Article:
Read moreCollege Parent News and Views


Undecided, Undeclared, Open, Exploring: Your College Student’s Search for a Major

Many students (some say as many as 50%) enter college undecided about their major.

Many students who enter college as undecided experience stress and anxiety about declaring a major and/or finding a career.

Many students who enter college declaring a major are really undecided but have made a choice because they feel pressured.

Many parents of undecided students worry that their student lacks direction and will not find a meaningful career.

Many students, and their parents, are anxious about this seemingly indecisive status.

Who are these undecided students?

Read moreUndecided, Undeclared, Open, Exploring: Your College Student’s Search for a Major


Using Senior Year to Prepare for Success in College: Nine Skills Your Student Needs to Polish

Senior year is a stressful and tricky year for high school students. They face the final stages of the college application process, then the w-a-i-t-i-n-g that seems interminable, and there’s the final decision to be made.  All the while, students are told to keep their grades up so colleges won’t change their mind and so students will be ready for the academic work of college.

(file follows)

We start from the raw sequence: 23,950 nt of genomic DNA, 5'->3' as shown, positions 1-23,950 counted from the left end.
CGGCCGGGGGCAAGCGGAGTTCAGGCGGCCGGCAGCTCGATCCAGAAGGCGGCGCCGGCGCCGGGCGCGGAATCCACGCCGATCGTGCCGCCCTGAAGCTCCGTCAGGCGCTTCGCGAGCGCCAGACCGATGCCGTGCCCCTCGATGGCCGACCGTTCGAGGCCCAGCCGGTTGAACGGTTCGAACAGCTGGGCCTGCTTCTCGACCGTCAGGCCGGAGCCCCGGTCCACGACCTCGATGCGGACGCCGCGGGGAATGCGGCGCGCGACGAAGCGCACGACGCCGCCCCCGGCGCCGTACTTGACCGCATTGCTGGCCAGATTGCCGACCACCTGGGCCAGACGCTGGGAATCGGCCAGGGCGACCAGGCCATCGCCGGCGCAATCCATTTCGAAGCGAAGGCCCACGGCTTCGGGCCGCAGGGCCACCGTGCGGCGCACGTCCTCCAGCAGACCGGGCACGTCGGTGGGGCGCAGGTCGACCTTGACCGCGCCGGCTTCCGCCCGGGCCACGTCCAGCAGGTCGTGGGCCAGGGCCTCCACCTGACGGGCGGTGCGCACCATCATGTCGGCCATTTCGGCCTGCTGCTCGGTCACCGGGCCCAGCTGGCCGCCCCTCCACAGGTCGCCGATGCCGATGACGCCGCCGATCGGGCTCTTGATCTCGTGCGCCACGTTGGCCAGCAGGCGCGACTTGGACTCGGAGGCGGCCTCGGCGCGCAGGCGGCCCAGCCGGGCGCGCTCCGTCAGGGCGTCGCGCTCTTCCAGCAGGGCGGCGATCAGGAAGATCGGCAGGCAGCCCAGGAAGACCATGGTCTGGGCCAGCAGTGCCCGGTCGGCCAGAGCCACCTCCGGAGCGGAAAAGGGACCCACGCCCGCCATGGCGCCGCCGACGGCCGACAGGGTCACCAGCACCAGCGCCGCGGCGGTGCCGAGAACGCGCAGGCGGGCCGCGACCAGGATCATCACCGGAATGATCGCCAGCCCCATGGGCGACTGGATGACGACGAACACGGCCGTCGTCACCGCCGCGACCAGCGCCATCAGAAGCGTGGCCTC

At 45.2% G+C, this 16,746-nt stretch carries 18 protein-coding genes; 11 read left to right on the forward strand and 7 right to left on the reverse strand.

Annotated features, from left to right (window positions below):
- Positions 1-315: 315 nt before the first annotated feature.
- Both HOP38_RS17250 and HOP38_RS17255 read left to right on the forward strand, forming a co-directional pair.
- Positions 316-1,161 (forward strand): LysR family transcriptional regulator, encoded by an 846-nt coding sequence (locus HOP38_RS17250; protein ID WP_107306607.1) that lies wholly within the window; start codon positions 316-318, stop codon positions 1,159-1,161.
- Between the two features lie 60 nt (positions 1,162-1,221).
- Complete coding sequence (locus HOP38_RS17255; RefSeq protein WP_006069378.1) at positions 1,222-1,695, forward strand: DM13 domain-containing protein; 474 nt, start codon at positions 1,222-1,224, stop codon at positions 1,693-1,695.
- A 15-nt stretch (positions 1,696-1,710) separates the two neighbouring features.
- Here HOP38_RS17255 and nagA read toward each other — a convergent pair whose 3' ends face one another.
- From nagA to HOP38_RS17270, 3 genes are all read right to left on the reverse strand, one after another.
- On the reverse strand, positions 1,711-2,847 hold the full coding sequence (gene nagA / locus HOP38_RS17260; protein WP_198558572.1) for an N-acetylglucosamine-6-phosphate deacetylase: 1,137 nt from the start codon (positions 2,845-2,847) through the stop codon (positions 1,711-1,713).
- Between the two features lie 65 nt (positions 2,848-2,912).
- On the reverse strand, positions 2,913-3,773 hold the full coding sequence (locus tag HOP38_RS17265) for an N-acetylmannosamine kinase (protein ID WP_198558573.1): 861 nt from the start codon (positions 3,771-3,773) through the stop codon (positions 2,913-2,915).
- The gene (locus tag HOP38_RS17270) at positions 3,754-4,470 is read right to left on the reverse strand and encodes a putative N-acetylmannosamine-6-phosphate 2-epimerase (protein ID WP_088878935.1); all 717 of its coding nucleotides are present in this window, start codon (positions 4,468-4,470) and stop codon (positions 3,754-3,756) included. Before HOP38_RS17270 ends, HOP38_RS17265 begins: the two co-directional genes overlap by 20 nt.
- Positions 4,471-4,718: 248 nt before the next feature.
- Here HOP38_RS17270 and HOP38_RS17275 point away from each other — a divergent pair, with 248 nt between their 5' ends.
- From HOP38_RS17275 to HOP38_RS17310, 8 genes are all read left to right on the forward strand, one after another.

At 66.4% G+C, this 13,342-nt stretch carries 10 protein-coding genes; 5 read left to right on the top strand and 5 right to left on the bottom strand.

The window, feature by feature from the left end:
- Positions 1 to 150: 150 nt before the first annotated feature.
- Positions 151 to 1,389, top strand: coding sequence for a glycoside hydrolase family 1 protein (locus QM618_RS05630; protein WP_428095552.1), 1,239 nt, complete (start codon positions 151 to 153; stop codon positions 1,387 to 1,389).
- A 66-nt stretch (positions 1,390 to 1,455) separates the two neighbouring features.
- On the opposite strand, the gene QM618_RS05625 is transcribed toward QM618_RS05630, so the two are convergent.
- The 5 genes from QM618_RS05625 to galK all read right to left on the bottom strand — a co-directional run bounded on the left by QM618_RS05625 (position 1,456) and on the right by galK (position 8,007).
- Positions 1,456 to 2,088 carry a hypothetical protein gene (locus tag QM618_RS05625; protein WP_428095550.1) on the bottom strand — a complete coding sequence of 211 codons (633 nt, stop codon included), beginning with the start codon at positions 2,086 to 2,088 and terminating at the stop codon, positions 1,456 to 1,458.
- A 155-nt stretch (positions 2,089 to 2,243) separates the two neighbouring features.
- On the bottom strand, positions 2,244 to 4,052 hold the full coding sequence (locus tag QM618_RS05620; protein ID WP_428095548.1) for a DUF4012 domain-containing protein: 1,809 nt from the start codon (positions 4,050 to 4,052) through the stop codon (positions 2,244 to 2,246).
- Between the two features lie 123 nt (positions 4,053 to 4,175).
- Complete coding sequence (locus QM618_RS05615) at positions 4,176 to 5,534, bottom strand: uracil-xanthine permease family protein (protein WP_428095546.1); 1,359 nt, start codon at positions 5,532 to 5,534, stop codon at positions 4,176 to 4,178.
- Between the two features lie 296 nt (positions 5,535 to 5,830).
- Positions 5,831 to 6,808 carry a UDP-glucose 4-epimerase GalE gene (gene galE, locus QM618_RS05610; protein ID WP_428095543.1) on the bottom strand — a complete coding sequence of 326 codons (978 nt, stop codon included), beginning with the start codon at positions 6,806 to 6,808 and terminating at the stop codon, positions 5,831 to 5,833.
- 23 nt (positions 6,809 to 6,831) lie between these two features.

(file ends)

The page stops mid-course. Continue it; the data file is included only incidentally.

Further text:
But if your senior wants to be successful in college, there’s more work to be done than meets the eye – and many students and their parents may not realize all that they should be doing.  Academic preparation is essential, but it’s only the tip of the iceberg.

Many students come to college well prepared academically yet they struggle through the first year, not because the coursework is too hard, but because they suddenly need to cope with all of life.  They may have taken for granted all that is involved in managing their day-to-day life; never considered, or never mastered those skills.

How do parents fit in?

Many high schools don’t address the life skills that student need to succeed.  Parents can help students use the senior year to learn to manage their lives well – leaving them energy and time to focus on their academic work.  It’s a gradual process, of course.  Don’t present your student with a list at the beginning of senior year – remember that he’s probably already feeling overwhelmed.  But slip some of these skills in as the year goes along – and then take time at the end of the year to remind your student how prepared he now is to manage not only his schoolwork, but himself.